OpenLab Assignment#1: What’s in a name?

In what ways do our names define who we are? In this definition assignment, explore the meaning of your name and how it relates to your personality. First, read Rowan Ricardo Phillips’s poem “Proper Names in the Lyrics of Troubadours.” Then, use the questions below to write your own poem or creative prose composition introducing yourself to the class. 

Proper Names in the Lyrics of Troubadours

My parents never call me Rowan.

I’m Ricky, from Ricardo.

But not Ricky Ricardo.


I’m also the first Phillips in my family.

My mother decided Phillip, my father’s

Family name, sounded too much like a first name.


(In America, at least).

Rowan Phillip would lead inevitably

To Phillip Rowan. That was her story, and she’s sticking to it.


For the record, that’s an Old Norse first name,

A Spanish middle name,

And one of those faux-English-faux-Dutch-sounding last names


That’s really Greek for lover of horses.

“Rowan Ricardo Phillips”:

Another of those names that straddles seas in the sails of unseen


Ships. Still, it sounds typically West Indian to me.

And like “the West Indies” indefinite.

An indefinite room in an indefinite poem.


It took me a while to accept it.


After reading the poem, read the following questions and answer at least five of them.

  1. What does your name mean to you
  2. Research and explore why you were given your name
  3. Explore the connotations your name has (for you and other people)
  4. Think about how you feel about your name and why you feel this way
  5. If you were named after someone, explore and/or compare and contrast that person to yourself
  6. Compare and contrast yourself to other people with your name
  7. Explore any abbreviations of your name and the implications these have had on who you are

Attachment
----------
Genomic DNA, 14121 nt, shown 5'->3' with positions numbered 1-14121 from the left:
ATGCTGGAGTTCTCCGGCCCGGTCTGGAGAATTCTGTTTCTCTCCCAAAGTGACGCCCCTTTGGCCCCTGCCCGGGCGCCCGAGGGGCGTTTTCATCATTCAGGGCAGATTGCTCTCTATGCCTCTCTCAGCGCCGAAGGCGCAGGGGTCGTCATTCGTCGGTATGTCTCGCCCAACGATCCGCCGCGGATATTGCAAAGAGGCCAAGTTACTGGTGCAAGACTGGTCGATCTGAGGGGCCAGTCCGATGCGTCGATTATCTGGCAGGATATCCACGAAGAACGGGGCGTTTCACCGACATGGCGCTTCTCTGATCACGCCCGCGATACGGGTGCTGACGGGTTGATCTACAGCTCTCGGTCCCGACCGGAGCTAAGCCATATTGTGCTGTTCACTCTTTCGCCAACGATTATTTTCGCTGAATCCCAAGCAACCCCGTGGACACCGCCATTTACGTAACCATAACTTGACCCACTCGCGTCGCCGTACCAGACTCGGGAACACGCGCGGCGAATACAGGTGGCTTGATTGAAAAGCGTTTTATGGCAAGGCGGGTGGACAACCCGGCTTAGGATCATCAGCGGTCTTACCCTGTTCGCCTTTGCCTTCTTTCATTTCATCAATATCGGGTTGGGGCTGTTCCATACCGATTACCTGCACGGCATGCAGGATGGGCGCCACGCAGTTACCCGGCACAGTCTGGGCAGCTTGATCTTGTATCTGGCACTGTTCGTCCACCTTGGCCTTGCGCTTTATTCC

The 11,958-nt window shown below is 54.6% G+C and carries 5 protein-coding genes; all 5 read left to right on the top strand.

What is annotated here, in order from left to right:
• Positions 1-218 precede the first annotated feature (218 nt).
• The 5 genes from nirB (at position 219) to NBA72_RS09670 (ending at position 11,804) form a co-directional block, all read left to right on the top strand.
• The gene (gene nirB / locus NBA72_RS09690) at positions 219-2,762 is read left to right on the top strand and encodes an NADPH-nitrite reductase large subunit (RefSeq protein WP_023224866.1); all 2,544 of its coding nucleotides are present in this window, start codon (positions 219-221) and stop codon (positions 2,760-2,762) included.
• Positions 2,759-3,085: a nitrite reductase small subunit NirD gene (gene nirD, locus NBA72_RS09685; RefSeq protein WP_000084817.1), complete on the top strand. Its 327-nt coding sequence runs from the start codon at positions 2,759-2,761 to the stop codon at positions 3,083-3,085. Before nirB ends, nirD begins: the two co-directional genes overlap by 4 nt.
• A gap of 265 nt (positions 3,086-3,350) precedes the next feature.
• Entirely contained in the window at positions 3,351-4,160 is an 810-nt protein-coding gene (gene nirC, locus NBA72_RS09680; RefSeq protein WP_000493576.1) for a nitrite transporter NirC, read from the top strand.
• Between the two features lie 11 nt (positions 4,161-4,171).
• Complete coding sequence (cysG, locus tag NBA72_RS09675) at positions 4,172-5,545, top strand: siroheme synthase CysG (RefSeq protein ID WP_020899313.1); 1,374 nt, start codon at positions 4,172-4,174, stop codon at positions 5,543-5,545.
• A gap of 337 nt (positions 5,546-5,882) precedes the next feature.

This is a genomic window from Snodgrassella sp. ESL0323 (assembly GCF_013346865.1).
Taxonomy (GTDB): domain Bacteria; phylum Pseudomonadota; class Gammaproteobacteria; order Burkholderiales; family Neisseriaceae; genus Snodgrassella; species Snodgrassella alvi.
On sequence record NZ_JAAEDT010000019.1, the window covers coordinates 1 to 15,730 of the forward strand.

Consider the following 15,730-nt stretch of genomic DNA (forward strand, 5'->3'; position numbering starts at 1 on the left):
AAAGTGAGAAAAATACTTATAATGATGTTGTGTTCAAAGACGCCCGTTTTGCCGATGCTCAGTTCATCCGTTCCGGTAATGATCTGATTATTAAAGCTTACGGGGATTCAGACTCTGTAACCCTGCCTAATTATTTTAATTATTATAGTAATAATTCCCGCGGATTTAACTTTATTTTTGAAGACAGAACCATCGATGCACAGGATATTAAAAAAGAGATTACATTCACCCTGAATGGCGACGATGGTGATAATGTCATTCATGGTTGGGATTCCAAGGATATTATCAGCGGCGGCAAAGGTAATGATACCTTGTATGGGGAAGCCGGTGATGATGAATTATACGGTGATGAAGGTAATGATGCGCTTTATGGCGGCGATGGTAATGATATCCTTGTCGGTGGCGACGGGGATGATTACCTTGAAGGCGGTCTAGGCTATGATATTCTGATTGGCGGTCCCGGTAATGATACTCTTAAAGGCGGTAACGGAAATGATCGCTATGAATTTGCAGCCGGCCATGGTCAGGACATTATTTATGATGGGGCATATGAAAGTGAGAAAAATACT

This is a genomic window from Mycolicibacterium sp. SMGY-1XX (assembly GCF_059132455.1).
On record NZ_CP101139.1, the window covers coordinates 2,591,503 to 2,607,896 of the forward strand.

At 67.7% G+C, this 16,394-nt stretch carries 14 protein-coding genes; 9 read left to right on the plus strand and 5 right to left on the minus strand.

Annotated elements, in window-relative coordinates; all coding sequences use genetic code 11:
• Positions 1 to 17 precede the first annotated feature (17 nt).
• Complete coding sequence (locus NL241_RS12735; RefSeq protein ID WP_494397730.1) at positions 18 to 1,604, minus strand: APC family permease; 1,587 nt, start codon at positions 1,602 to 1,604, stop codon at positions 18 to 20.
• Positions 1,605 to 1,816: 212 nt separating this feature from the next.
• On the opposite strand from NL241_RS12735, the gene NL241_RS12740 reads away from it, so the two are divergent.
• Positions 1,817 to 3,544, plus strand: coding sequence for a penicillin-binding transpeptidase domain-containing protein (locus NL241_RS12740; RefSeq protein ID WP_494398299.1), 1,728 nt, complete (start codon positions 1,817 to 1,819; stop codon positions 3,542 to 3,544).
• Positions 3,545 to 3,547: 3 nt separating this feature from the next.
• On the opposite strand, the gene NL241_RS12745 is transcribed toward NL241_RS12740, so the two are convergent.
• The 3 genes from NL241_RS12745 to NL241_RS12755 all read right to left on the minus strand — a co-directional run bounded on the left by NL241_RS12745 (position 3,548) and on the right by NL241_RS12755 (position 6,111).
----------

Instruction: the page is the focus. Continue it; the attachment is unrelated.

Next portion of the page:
8. Explain what your name does not mean
  9. Examine the definitions of your name and how these relate to who you are
  10. Examine the history of your name and how they relate to you
  11. Write about how this research into your name impacts your understanding of yourself

Based on your responses, write a poem or a creative prose composition introducing yourself and your name to the class.

Post to OpenLab! Include a photograph or image in the post or as your avatar. ..

Welcome to ENG 1121: English Composition II

The Fire This Time: Writing at the Intersection of Race, Class, Gender and Sexuality in 21st Century America.

English Composition II is an advanced, discipline-specific composition course in which you will build on the practices, processes, research, and genres you explored in ENG 1101. With an emphasis on analytical approaches to argumentation and a research project, you will refine academic, critical, and informational literacy skills. This class will focus on themes of social inequality and identity in 21st century America and emphasize the development of critical literacy and consciousness through reading, analyzing, discussing, and writing about contemporary literary works that explore the intersections or race, class, gender and sexuality. Writing assignments will build on these themes while exploring a variety of genres as you will be encouraged to develop your own unique voice while developing rhetorical awareness, critical thinking and reading, writing and research skills. Prerequisites: ENG 1101; CUNY certification in reading and writing.